introduction

online exhibition

rare book library

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ORIGINS OF MODERNITY

natural history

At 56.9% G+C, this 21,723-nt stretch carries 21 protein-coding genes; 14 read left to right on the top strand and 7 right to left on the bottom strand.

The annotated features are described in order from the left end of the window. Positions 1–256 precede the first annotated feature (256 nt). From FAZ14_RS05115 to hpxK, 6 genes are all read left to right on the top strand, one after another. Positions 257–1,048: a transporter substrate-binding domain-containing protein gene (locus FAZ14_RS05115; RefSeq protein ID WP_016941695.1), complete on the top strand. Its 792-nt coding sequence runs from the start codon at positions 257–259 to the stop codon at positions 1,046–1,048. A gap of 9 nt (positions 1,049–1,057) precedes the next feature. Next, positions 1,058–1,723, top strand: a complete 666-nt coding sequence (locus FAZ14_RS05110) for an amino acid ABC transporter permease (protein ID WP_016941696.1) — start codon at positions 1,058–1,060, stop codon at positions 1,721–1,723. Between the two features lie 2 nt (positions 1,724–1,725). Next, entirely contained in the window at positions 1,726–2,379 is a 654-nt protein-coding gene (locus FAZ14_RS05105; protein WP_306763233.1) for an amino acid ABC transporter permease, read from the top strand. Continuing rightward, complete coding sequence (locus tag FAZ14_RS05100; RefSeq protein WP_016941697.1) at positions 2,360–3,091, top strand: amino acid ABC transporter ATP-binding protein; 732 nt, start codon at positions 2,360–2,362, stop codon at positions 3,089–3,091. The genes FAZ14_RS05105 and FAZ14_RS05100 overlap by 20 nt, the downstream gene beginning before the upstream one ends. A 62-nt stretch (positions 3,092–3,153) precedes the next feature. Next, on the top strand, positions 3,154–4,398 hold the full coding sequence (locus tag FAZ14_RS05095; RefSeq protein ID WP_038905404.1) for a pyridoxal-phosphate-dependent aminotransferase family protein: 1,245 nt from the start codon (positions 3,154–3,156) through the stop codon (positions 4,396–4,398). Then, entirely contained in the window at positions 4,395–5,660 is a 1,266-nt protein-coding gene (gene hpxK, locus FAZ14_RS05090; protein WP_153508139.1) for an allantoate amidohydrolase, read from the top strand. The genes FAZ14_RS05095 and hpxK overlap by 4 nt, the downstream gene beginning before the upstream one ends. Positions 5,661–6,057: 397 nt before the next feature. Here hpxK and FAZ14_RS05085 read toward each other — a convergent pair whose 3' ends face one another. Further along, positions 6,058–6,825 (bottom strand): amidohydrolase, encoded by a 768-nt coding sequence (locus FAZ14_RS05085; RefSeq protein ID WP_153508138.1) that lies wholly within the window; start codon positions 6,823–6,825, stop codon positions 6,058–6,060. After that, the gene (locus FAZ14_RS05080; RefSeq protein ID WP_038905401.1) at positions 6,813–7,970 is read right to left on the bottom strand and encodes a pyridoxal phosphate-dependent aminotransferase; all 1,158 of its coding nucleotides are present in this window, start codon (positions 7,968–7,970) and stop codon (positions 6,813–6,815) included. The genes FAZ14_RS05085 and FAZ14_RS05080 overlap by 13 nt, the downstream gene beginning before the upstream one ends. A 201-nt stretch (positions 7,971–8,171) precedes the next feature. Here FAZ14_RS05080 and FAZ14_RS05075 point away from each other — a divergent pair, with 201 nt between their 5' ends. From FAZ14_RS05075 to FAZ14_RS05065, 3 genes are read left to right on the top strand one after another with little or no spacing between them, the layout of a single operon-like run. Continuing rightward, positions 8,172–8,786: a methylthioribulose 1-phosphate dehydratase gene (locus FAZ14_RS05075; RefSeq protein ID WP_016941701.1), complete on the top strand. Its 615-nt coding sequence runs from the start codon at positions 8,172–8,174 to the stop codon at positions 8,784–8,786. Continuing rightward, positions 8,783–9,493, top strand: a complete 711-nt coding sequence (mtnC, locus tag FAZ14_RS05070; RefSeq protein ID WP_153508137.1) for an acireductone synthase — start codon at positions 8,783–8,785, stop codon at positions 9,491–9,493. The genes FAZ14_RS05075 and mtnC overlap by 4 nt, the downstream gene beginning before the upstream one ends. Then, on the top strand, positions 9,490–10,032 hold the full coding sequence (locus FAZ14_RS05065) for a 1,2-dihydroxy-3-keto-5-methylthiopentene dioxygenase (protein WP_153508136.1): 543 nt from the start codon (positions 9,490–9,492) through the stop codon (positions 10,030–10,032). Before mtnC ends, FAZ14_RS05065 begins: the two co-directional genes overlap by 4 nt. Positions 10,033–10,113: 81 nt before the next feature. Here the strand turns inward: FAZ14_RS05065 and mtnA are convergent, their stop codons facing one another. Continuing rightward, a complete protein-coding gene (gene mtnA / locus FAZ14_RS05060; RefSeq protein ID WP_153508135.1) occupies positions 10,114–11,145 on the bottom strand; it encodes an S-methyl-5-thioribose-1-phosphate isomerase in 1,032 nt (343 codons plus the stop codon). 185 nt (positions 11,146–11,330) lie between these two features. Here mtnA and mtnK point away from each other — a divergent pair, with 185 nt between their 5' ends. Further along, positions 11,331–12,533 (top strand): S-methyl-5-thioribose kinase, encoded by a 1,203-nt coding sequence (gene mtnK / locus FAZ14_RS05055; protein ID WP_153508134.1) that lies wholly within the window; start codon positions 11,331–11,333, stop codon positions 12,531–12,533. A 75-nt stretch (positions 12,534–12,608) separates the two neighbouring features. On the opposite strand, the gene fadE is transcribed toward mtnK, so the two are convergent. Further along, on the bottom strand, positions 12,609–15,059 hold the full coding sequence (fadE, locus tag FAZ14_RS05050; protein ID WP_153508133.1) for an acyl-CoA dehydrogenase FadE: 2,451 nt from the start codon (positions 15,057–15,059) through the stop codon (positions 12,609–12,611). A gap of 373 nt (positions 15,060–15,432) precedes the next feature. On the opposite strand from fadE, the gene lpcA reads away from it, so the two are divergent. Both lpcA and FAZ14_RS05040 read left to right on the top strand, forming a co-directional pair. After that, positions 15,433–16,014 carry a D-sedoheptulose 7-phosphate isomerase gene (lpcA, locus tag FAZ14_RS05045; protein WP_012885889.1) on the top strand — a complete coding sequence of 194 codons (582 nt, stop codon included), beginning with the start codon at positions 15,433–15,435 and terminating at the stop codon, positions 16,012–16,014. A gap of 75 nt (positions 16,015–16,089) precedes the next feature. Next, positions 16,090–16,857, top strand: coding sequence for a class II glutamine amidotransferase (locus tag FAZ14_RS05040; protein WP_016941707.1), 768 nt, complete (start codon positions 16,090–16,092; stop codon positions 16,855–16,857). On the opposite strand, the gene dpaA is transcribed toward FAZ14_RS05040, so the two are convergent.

‘Natural HistoryÂ’ today refers to the study of all natural objects with a special emphasis on classification and taxonomy. It is in this sense that the works displayed here are works of natural history. However, it should be noted that ‘natural historyÂ’ had quite a different meaning in the early modern period. In the seventeenth century natural histories were vast collections of facts which, following the method of Francis Bacon, were to be used as the raw materials for producing true natural philosophical knowledge. In this Baconian sense, the compilation of natural histories is actually a part of the broader programme of natural philosophy. Thus Robert BoyleÂ’s General History of the Air (on display in the section on air) is a natural history. It might therefore seem that this section, juxtaposed as it is with natural philosophy, is a little anachronistic. But it is hard to resist gathering together these beautiful books with their copious illustrations of insects etc., even if they would not have been so grouped by the early moderns. (See also the works by Willughby on display.)


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